Total nucleic acid was extracted from all samples (n = 396) using the EasyMag (bioMérieux, Inc.) platform, and cDNA synthesis was performed using SuperScript II first-strand synthesis supermix (Invitrogen) according to the manufacturer’s protocols. Viral discovery was performed using consensus PCR assays with degenerate primers, targeting adenoviruses, herpesviruses, rhabdoviruses, influenza A viruses, coronaviruses, paramyxoviruses, hantaviruses, flaviviruses, orbiviruses, enteroviruses, alphaviruses, hepaciviruses, and pegiviruses (Table 1, see Anthony et al. 2015 for detailed assay conditions). Screening for Bartonella spp. bacteria was also performed (Table 1). Additional herpesvirus and Bartonella spp. assays were performed for terminase and gltA gene regions, respectively, but these attempts were unsuccessful. All PCR products of expected size were cloned into Strataclone PCR cloning vector, and 8 white colonies for each PCR product were sequenced using standard M13R primers.

Table 1 Summary of Viral and Bacterial Assays.

Trace sequences were analyzed and edited using Geneious 7.1.5. Sequences were aligned using ClustalW and alignment confidence was assessed using GUIDANCE (Penn et al. 2010). Models of evolution were selected using jModelTest, and phylogenetic trees were constructed with Mega 5.2.2 using maximum-likelihood methods with 2000 bootstraps. Unrooted ML trees are presented.

Cytochrome B Analysis

Prey species were identified and field identification of Desmodus rotundus was confirmed by sequencing cytochrome B from bat fecal samples using CytB forward (GAGGMCAAATATCATTCTGAGG) and CytB reverse (TAGGGCVAGGACTCCTCCTAGT) primers (Townzen et al. 2008). All PCR products of expected size were cloned into Strataclone PCR cloning vector, and 24 white colonies for each PCR product were sequenced using standard M13R primers. Trace sequences were analyzed and edited using Geneious 7.1.5. Host identities were confirmed and prey identities detected by NCBI BLAST comparison with sequences of known identity.


A total of 5120 consensus PCR assays were performed for the detection of viruses from 13 different families and genera, including herpesviruses (HVs; n = 396), rhabdoviruses (RVs; n = 396), influenza A viruses (IFAVs; n = 396), coronaviruses (CoVs; n = 396), paramyxoviruses (PMVs; n = 396), hantaviruses (HTVs; n = 396), flaviviruses (FLVs; n = 396), orbiviruses (OVs; n = 396), enteroviruses (EVs; n = 396), alphaviruses (AVs; n = 396), hepaciviruses (HCV; n = 92), and pegiviruses (PGV; n = 92). HCV and PGV assays were performed on serum samples only. None of these samples were positive for IFAVs, CoVs, PMVs, HTVs, FLVs, OVs, EVs, AVs, HCVs, or PGVs, despite recent evidence of detection in other bat species (Quan et al. 2013; Tong et al. 2013; Sumibcay et al. 2012; Guo et al. 2013). In total, 50 PCR positives were detected in these samples, corresponding to herpesviruses (n = 35), adenoviruses (n = 14), and rhabdoviruses (n = 1). Adenoviruses and a single rhabdovirus were only found in fecal samples; herpesviruses were found in oral, fecal, and blood samples; and Bartonella was found in serum, blood, and fecal samples (Table 2). Among all individuals, HV and AdV prevalences were 32 and 12.6%, respectively. Consensus PCR assays were also performed for Bartonella bacteria (n = 396), detecting Bartonella spp. sequences in a total of 43 samples from 39 individuals, yielding a prevalence of 37.9%.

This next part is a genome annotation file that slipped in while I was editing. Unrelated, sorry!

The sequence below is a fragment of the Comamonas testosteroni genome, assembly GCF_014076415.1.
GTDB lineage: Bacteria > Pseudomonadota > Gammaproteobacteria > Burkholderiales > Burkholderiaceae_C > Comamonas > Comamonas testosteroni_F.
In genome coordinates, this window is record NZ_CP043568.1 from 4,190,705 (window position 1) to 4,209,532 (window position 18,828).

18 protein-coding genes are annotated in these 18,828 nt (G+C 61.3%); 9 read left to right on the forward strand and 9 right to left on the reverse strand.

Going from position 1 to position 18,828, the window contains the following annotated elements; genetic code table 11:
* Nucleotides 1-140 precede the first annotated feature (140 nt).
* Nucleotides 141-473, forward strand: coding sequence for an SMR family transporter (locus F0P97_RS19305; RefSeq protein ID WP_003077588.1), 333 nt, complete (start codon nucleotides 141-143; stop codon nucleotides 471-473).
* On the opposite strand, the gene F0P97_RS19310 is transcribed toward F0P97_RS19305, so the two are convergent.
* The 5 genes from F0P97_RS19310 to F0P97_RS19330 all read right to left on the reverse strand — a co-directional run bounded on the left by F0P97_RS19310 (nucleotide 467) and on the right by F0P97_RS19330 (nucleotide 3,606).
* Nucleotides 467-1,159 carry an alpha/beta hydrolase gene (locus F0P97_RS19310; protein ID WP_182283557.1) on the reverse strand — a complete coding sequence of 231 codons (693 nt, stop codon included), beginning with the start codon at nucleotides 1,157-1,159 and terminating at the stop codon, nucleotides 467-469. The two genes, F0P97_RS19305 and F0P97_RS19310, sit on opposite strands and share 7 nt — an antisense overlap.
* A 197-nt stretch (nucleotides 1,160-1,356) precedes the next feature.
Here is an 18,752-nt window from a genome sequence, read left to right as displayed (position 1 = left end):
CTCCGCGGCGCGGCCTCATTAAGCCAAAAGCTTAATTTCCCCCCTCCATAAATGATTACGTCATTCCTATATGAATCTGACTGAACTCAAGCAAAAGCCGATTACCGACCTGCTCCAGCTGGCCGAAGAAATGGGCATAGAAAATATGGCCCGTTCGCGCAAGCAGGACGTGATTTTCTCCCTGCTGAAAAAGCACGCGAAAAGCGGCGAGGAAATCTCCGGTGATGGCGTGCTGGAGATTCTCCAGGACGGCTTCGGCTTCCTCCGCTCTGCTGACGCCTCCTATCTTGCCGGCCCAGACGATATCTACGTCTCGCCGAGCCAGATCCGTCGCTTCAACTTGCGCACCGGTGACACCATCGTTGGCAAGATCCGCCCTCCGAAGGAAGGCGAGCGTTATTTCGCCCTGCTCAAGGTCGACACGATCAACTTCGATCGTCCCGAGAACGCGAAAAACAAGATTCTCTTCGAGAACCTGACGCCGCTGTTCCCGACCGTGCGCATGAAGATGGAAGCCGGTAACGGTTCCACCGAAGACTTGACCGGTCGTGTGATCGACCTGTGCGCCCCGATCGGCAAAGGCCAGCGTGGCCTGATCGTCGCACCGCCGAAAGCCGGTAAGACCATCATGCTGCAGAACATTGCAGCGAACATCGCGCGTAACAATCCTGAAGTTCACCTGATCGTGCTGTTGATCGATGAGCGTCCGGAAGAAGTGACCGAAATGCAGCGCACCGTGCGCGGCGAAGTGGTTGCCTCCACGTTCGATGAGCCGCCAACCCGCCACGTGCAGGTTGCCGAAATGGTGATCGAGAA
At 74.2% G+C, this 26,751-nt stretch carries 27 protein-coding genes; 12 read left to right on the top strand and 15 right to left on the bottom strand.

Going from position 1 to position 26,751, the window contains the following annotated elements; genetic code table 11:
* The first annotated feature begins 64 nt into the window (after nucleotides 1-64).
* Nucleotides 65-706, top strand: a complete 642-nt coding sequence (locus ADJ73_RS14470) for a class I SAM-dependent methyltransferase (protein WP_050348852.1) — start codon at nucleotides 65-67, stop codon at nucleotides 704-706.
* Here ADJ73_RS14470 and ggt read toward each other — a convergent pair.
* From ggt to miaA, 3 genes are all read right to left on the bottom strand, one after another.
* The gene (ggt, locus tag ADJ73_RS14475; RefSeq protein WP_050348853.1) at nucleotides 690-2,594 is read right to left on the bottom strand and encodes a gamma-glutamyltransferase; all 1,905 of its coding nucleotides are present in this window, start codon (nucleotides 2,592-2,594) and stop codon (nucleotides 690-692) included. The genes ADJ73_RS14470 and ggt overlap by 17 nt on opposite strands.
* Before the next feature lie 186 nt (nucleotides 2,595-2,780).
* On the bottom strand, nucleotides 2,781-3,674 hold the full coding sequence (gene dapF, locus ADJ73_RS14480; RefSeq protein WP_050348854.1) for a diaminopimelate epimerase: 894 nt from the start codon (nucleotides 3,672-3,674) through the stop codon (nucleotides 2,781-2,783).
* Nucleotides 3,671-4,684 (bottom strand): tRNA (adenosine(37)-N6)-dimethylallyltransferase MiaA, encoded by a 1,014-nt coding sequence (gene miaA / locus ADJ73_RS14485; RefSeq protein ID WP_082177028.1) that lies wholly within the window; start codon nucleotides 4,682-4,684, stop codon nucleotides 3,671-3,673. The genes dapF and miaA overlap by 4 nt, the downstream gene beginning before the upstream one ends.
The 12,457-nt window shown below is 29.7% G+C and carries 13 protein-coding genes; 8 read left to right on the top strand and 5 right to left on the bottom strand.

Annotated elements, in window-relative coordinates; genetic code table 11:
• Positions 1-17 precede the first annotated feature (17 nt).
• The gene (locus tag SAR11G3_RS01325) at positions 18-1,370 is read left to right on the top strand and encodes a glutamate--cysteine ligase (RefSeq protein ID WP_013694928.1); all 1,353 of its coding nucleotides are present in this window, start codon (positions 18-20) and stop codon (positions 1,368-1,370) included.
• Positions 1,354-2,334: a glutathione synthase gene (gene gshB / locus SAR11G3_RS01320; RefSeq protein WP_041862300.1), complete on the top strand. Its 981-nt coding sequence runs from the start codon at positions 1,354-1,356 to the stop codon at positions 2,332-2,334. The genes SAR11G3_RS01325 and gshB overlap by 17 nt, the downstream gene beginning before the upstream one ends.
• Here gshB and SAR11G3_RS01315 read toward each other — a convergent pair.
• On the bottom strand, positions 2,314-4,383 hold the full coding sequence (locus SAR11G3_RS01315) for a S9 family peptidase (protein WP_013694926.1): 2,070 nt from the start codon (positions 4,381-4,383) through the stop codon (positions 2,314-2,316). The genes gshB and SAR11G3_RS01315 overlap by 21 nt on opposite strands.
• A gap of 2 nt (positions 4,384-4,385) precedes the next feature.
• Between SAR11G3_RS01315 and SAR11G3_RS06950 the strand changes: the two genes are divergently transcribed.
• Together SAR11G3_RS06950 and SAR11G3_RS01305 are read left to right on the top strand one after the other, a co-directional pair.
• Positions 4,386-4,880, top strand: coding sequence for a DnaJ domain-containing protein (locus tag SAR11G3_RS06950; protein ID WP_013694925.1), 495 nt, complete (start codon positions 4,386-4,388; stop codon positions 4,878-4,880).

Table 2 Summary of Positive Results from Pathogen Discovery Performed on Desmodus rotundus.